Come to think of it, maybe I gave you and your buddies a D- because my expectations were already so low, and not because you have a nice butt. Here’s a question for you and Congress to ask yourselves: Can they all really default?

Boycott Companies That Boycott The Unemployed

If you think it’s more difficult to get a job when you don’t have one, you’re not paranoid, you’re right. The EEOC has opened an investigation to determine whether employers that exclude jobless applicants are discriminating.

The concern is that because more blacks and Hispanics are unemployed than whites that, “The potential for disparate impact is there,” said William Spriggs, assistant secretary for policy at the Department of Labor.
So far, The EEOC, has not addressed the issue. Many employers have placed ads specifically stating that the unemployed need not apply:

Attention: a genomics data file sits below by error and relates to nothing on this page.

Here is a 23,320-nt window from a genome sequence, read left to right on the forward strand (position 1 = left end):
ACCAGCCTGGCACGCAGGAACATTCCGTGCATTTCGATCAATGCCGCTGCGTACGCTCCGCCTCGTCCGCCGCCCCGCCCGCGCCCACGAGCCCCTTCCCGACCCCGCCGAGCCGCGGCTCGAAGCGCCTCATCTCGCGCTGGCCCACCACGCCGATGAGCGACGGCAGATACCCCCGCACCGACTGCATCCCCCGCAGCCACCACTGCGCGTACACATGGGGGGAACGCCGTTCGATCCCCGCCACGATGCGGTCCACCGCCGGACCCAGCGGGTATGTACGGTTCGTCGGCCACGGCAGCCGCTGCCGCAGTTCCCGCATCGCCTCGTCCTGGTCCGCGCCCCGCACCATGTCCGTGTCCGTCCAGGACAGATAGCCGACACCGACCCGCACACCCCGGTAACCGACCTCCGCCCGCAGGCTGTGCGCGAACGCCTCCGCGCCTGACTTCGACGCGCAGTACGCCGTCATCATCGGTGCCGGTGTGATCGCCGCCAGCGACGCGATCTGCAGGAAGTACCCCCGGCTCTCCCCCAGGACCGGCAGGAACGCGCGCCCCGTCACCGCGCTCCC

Helen Norton, a professor at the University of Colorado law school, said employers and staffing agencies have advertised jobs in fields from electronic engineers to restaurant and grocery managers with the explicit restriction that only currently employed candidates would be considered.

Sony Ericsson, the phone manufacturer, was one of the employers that did this. OK, Sony, how about this? All of the unemployed should boycott their products, and when we do get jobs, let’s continue the ban.

If anyone sees a company prohibiting jobless applicants from applying, send me the ad and I’ll put it up and we can boycott those companies.

Friends Want Your Legal Advice, Just Not Your Bill

Two readers wanted to know why I’ve never written about how difficult clients can be. I don’t write about clients because I’ve never had one. But I do have friends constantly asking me for legal advice, they just don’t want to pay me for it. As every law student/lawyer knows, by Thanksgiving break of your first year you’ll start getting requests for free legal advice.

You will be asked to draft wills, listen to landlord/tenant complaints, divorce issues,etc. After a few drinks with your friends, one will pull you aside and whisper something like, “So if I meet someone in the bar, and they say they’re 21, and then after I sleep with her, I find out she’s 16, it’s the bar’s fault for not checking, right?”